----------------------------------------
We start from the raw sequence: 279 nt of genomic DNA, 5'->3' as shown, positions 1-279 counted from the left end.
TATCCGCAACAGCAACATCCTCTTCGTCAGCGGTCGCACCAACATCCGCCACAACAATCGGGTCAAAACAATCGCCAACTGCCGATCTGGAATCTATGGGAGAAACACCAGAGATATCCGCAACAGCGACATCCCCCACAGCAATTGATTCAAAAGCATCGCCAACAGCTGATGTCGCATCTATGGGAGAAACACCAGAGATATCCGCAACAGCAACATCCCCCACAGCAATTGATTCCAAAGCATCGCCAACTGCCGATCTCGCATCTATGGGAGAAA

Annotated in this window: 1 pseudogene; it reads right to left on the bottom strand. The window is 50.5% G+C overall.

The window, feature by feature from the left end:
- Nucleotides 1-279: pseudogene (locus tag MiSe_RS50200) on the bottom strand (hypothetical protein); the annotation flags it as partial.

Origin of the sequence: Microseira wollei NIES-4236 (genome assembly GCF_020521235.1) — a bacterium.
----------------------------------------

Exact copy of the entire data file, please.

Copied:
We start from the raw sequence: 279 nt of genomic DNA, 5'->3' as shown, positions 1-279 counted from the left end.
TATCCGCAACAGCAACATCCTCTTCGTCAGCGGTCGCACCAACATCCGCCACAACAATCGGGTCAAAACAATCGCCAACTGCCGATCTGGAATCTATGGGAGAAACACCAGAGATATCCGCAACAGCGACATCCCCCACAGCAATTGATTCAAAAGCATCGCCAACAGCTGATGTCGCATCTATGGGAGAAACACCAGAGATATCCGCAACAGCAACATCCCCCACAGCAATTGATTCCAAAGCATCGCCAACTGCCGATCTCGCATCTATGGGAGAAA

Annotated in this window: 1 pseudogene; it reads right to left on the bottom strand. The window is 50.5% G+C overall.

The window, feature by feature from the left end:
- Nucleotides 1-279: pseudogene (locus tag MiSe_RS50200) on the bottom strand (hypothetical protein); the annotation flags it as partial.

Origin of the sequence: Microseira wollei NIES-4236 (genome assembly GCF_020521235.1) — a bacterium.